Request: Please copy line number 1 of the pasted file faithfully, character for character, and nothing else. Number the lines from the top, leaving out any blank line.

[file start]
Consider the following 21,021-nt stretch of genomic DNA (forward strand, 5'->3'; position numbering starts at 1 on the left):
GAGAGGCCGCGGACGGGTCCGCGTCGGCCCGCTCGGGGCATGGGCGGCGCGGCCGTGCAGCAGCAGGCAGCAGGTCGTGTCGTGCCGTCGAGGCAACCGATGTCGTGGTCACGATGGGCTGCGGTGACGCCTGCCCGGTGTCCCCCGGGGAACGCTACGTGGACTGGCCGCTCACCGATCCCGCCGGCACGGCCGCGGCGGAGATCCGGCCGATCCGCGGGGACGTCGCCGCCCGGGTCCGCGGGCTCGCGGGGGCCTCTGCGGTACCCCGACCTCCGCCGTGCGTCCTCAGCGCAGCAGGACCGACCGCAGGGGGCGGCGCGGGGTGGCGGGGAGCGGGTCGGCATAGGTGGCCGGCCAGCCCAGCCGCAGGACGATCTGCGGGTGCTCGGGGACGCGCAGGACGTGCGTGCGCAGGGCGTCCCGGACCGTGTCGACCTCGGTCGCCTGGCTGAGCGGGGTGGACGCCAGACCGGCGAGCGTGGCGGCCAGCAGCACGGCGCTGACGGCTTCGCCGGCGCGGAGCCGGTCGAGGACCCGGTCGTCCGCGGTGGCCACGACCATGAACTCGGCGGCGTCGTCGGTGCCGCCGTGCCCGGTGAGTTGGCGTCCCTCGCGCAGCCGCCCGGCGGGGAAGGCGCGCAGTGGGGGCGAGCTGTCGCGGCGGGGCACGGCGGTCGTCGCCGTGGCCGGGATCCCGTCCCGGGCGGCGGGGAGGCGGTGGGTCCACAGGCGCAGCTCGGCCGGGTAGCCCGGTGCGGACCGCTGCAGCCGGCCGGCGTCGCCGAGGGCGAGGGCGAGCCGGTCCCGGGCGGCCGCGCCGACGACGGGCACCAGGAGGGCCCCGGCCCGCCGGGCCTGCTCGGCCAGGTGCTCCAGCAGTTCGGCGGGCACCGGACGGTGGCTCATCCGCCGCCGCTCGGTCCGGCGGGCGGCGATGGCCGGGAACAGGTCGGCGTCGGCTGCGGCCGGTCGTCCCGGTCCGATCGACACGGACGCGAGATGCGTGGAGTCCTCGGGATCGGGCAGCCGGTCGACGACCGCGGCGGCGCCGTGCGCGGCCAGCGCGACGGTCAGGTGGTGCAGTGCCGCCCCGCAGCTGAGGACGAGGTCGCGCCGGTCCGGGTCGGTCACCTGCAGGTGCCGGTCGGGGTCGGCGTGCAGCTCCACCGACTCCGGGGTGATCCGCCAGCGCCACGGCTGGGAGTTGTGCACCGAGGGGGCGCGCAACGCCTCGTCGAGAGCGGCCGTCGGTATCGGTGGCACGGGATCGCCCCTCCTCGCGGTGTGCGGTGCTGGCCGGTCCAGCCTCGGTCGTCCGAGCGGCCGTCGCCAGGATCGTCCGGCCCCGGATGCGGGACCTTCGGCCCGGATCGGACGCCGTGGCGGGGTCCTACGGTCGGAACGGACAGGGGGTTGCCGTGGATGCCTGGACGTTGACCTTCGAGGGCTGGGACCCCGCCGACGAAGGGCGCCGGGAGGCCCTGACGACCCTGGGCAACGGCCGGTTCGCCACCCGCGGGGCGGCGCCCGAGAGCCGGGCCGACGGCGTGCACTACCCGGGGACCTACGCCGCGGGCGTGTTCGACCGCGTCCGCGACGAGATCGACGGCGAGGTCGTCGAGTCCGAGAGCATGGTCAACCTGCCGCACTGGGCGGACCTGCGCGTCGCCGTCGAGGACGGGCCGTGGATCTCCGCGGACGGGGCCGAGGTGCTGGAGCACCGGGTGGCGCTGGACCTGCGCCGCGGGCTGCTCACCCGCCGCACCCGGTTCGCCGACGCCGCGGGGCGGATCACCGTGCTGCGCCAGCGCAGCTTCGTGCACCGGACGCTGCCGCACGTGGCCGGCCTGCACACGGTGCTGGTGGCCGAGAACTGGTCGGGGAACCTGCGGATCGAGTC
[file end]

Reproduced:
Consider the following 21,021-nt stretch of genomic DNA (forward strand, 5'->3'; position numbering starts at 1 on the left):